‘Can employers take workers’ temperatures?’ A recent Newsroom 515 panel discussion answered COVID-19-related questions, other law topics
KATHY A. BOLTEN Apr 2, 2020 | 5:00 pm
5 min read time1,125 wordsBusiness Record Insider, Law & Government
The Business Record on March 11 held a Newsroom 515 panel discussion on legal issues including the coronavirus and its effect on the workplace.
Since the discussion, Iowa Gov. Kim Reynolds has encouraged employers, when practical, to allow employees to work from home. She has also ordered numerous types of businesses closed until at least April 7. The moves are an effort to slow the spread of the highly contagious virus, which can lead to respiratory disease.
While at least 42,000 Iowans are newly jobless due to closures of restaurants, bars and other places, many employees continue to go to their workplaces, sitting near co-workers and interacting with customers. One Newsroom 515 participant asked the panel whether employers are allowed to take the temperature of workers.
The following is the answer to that question and highlights of other issues discussed.
Taking employees’ temperatures
In normal times, employers cannot take the temperatures of their workers or ask if they have been exposed to COVID-19 or whether they have any underlying medical conditions such as cancer or heart disease that could be worsened by the virus.
During normal times “you can’t ask those sorts of questions,” said Kelsey Knowles, an attorney with Belin McCormick law firm in Des Moines. “I think there is a danger in this situation that we care so much about protecting our employees and keeping them safe that employers potentially [will be able to] cross the line.”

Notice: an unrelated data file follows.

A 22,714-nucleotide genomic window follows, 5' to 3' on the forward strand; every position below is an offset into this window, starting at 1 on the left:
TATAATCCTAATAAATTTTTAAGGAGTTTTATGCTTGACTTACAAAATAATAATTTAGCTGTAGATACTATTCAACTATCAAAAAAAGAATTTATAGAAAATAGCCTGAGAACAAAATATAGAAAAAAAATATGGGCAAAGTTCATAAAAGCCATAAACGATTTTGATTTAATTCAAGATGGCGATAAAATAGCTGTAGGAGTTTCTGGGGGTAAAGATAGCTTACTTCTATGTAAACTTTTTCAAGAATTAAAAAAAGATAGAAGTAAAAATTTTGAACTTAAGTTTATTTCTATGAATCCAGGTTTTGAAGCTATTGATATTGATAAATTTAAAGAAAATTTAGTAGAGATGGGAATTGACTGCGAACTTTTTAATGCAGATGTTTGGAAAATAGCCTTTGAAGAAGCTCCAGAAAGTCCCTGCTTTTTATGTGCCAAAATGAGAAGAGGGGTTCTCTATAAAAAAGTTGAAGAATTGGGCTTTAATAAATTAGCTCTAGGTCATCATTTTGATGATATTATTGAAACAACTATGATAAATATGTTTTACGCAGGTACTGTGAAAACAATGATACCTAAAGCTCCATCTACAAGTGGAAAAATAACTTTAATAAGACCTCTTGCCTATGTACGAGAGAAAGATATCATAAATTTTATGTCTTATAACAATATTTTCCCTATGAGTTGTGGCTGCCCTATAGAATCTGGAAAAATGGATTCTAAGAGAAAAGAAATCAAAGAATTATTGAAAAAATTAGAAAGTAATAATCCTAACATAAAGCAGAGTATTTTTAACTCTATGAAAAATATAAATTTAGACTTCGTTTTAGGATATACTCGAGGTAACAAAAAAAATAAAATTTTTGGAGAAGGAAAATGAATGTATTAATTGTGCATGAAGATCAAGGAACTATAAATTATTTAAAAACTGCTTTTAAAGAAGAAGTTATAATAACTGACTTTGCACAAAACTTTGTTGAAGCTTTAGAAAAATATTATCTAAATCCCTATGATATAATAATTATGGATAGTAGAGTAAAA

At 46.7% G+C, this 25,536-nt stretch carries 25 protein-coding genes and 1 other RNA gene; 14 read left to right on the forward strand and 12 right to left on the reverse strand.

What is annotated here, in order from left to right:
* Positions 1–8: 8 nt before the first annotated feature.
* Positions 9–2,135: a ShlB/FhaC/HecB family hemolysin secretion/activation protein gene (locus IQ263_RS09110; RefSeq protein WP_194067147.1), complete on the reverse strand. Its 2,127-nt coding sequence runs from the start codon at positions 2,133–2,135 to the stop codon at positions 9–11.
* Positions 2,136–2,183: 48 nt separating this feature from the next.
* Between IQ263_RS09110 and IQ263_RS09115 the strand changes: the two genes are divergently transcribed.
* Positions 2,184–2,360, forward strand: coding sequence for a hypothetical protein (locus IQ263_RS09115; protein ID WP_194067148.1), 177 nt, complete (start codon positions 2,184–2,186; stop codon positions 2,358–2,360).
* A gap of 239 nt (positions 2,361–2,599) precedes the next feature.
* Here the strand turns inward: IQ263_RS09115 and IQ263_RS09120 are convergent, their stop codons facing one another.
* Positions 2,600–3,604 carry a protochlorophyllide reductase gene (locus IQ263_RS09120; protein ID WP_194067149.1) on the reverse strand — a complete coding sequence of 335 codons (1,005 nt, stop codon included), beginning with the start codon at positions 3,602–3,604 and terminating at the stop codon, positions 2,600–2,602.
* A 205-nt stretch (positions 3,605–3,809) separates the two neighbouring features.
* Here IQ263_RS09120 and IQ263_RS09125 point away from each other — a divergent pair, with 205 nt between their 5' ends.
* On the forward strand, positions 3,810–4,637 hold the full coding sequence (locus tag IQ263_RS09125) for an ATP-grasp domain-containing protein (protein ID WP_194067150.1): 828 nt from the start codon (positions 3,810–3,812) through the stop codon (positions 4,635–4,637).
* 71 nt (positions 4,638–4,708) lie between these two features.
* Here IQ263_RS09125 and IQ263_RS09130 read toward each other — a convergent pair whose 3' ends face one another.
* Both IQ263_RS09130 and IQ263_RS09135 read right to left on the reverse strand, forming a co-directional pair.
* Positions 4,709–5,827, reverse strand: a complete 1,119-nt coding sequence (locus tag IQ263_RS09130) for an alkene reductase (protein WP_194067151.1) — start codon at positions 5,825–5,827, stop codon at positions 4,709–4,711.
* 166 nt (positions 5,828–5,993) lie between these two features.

On March 18, the U.S. Equal Employment Opportunity Commission issued guidelines that allow employers covered by the Americans with Disabilities Act to take the temperature of employees during the pandemic. The EEOC, however, warned that some people infected with COVID-19 may not have a temperature.
The agency said employers could require a note from a doctor stating that a worker infected with COVID-19 is healthy and can return to work. In addition, employers can delay the start date of a new worker who exhibits signs of having the virus and can withdraw a job offer if an applicant who has COVID-19 is unable to start a new position.
Selectively letting people work from home
An audience member asked whether employers can be selective in who is allowed to work from home, particularly if an employee has cancer or autoimmune or other diseases.
Knowles said it could be considered a reasonable accommodation to allow a worker with cancer or other disease to work at home.
“I think the law already allows you to provide [the worker] with additional flexibility that you don’t provide to somebody else,” she said.
Businesses, though, would run into legal problems if they laid off a worker who was pregnant or had cardiac problems or other medical conditions because the employer was worried about the effect of COVID-19 on the person.
“That’s a different question,” Knowles said. “That is discriminating against folks with special circumstances.”
Jo Ellen Whitney, an attorney with the Davis Brown law firm in Des Moines, said when people with special circumstances are allowed to work at home, employers should provide a written notice that explains the work provisions are temporarily in place during the pandemic.
“You’re saying to that employee that while we are willing to do this [now] it is not necessarily something we can do long-term,” she said.